I'm having the same problem as it was questioned here.

I can't get throught the step where I need to show that $\nabla_{E_i}E_j (p)=0$. It only leads to $$ \nabla_{E_i}E_j(p)=\sum_{lk}^n a_{il}(0)\dfrac{\partial b_jk}{\partial x_l}(0)\partial x_k(p) $$ which I can't show that equals zero.

On the linked question, there is also the indication that $\nabla_{E_i}E_j (E_k)=\Gamma^k_{ij}$. This could lead that $\nabla_{E_i}E_j (E_k)(p)=\Gamma^k_{ij}(p)=0$, but $\nabla_{E_i}E_j (E_k)(p)$ is not equal to $\nabla_{E_i}E_j (p)$ which is the one I need.

Can someone help me?


2 Answers 2


That more or less follows from definition. Note that $E_i(q)$ is given by parallel transport along the geodesic $\gamma$ with $\gamma(0) = p$ and $\gamma(1)=q$. Let $\gamma$ be a geodesic such that $\gamma(0) = p$ and $\gamma'(0) = E_i(p)$. Then we have $\gamma'(t) = E_i(\gamma(t))$ and so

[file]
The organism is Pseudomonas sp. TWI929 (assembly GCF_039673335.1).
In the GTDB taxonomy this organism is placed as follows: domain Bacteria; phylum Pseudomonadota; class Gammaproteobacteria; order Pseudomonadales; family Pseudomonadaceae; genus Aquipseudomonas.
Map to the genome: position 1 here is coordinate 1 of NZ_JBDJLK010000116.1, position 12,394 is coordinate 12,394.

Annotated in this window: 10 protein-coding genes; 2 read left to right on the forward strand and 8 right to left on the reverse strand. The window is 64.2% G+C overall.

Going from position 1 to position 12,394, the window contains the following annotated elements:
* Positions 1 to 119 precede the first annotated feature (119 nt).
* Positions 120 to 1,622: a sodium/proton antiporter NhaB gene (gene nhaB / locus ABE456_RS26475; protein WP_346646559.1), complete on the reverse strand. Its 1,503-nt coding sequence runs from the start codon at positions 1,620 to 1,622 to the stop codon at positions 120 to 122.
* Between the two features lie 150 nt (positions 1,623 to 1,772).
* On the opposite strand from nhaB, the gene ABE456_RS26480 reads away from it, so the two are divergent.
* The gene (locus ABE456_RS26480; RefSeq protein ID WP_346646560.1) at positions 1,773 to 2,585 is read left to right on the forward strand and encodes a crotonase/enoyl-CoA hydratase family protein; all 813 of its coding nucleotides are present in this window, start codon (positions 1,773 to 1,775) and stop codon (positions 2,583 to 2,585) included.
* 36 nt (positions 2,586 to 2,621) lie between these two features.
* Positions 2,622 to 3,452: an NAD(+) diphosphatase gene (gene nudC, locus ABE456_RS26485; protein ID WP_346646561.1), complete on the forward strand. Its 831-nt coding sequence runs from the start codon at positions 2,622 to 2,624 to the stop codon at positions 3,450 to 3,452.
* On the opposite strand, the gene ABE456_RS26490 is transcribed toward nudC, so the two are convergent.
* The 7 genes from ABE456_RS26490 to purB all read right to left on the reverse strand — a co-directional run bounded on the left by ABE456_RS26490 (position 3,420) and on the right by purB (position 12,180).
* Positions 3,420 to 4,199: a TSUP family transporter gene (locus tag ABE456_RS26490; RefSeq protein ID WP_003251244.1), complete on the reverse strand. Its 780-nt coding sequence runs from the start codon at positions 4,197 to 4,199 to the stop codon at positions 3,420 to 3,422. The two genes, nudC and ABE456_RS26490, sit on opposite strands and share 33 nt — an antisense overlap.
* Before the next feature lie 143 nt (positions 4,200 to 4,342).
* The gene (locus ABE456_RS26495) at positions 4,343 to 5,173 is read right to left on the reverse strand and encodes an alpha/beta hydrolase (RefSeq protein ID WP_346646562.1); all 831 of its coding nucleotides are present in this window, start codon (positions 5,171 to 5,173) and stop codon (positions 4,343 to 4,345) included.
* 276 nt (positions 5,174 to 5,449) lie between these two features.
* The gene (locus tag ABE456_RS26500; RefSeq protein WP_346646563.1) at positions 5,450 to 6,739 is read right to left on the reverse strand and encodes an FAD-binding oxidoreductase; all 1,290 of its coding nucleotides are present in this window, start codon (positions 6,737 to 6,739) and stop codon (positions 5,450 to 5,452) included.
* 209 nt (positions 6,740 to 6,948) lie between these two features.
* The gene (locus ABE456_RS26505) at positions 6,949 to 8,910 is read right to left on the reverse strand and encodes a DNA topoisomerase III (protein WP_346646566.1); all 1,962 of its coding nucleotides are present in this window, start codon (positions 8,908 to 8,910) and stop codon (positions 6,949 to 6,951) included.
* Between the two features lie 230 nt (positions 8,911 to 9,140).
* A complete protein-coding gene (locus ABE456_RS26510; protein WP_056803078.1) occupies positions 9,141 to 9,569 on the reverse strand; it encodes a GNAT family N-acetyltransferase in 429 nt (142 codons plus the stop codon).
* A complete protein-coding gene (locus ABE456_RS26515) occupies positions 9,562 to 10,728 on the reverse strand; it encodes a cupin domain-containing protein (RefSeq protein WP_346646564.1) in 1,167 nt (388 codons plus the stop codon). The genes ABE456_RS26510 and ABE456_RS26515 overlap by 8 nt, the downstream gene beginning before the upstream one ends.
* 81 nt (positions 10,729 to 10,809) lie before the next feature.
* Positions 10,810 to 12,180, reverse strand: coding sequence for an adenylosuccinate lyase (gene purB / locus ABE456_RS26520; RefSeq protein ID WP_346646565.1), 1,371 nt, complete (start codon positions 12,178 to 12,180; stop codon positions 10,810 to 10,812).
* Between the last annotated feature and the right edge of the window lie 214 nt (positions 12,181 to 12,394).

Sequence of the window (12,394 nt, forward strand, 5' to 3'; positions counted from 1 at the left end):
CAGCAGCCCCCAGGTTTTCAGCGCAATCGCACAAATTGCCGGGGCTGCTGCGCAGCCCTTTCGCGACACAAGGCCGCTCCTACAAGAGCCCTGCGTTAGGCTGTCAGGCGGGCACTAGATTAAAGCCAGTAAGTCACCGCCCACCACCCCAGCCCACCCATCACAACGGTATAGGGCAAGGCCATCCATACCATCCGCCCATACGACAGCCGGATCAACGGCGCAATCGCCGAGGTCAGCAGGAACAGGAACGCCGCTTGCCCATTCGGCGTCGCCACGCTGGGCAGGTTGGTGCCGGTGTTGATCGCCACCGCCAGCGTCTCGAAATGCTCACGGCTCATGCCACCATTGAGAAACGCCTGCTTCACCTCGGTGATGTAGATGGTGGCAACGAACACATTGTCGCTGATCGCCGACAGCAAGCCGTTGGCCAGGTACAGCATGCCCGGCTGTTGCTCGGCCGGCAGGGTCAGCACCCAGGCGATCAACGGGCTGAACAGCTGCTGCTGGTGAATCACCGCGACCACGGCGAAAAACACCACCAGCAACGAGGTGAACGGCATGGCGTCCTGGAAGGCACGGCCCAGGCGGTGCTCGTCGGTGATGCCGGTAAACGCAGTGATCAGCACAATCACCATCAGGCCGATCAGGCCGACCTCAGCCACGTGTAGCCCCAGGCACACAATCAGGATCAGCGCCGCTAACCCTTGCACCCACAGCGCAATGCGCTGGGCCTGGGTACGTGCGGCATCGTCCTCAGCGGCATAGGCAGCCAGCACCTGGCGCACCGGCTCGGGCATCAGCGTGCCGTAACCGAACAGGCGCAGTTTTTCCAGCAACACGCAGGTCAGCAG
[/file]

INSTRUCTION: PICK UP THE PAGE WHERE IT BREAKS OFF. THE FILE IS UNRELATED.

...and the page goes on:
$$\nabla_{E_i} E_j (\gamma(t)) = \nabla_{\gamma'} E_j (\gamma(t)) = 0$$

for all $t$, since $E_j$ is by definition the parallel transport along $\gamma$. In particular if you set $t=0$, we have $\nabla_{E_i} E_j (p) = 0$.

  • $\begingroup$ I'll check this later, I'm really sleepy right now. Thanks! :) $\endgroup$
    – Marra
    May 16, 2014 at 3:01

Let $v=\sum_iv_iE_i(p)\in T_pM$. Then, by the linearity of $g$, $$ g(\nabla_{E_i}E_j(p),v)=\sum_kv_kg(\nabla_{E_i}E_j(p),E_k(p))=\sum_kv_k\Gamma_{ij}^k(p)=0,$$ which implies that $\nabla_{E_i}E_j(p)=0$ by the arbitrary of $v$.


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